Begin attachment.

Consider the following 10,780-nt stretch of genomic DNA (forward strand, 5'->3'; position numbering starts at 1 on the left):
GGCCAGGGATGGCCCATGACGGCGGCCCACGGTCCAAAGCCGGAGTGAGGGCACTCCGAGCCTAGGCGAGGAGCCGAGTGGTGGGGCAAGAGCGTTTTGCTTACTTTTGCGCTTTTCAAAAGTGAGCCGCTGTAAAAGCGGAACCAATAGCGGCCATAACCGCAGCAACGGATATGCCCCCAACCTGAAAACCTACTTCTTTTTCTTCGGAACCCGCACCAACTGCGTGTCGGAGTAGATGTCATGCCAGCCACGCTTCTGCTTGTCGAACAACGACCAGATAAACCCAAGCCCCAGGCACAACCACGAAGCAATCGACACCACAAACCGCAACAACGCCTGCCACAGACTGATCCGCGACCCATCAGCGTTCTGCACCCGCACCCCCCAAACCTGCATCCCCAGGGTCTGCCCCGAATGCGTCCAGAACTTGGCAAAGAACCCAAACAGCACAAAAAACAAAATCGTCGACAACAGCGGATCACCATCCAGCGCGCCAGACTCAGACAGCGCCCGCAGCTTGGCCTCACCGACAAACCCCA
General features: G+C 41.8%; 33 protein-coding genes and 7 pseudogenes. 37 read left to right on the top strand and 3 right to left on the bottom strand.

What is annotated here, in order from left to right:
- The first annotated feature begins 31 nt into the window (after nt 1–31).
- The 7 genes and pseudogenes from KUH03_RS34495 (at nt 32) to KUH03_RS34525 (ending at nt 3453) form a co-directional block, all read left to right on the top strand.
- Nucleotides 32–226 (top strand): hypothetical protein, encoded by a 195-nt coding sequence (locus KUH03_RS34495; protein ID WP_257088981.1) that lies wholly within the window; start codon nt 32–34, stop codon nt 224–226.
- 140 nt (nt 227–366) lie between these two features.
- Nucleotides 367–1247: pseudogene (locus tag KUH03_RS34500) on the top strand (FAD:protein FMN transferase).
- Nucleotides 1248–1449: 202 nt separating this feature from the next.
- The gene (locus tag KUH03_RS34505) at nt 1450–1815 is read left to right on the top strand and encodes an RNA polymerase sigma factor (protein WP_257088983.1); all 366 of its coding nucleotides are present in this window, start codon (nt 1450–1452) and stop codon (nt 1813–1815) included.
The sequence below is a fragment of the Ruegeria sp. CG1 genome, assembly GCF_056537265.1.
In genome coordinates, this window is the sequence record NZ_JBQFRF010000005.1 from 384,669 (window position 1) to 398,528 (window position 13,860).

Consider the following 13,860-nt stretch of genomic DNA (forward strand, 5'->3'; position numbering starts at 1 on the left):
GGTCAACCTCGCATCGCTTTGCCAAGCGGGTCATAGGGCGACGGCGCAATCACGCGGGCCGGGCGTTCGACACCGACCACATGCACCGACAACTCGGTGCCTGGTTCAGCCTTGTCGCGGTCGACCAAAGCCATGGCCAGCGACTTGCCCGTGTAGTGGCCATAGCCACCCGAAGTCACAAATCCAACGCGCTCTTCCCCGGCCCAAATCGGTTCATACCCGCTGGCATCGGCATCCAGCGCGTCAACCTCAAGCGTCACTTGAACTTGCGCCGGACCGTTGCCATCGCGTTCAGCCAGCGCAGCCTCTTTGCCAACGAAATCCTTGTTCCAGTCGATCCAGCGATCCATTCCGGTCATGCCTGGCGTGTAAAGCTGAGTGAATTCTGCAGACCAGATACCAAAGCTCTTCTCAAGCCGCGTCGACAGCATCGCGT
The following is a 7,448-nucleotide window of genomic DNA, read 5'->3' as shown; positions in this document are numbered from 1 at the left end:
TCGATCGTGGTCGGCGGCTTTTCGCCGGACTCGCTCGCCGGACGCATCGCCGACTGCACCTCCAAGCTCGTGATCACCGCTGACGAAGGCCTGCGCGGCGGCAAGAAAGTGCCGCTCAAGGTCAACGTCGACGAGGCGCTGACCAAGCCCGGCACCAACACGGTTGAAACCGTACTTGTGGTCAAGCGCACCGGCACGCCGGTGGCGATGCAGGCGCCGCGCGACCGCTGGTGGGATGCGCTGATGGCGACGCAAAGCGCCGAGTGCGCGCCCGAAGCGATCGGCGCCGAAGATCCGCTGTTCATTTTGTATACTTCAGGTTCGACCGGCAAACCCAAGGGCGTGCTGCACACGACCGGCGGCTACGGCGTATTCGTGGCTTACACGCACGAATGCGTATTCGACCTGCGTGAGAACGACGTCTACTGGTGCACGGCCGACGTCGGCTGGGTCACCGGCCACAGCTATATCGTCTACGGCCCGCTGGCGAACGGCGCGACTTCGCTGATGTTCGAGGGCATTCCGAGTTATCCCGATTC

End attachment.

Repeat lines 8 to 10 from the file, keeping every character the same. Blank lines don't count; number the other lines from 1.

- 140 nt (nt 227–366) lie between these two features.
- Nucleotides 367–1247: pseudogene (locus tag KUH03_RS34500) on the top strand (FAD:protein FMN transferase).
- Nucleotides 1248–1449: 202 nt separating this feature from the next.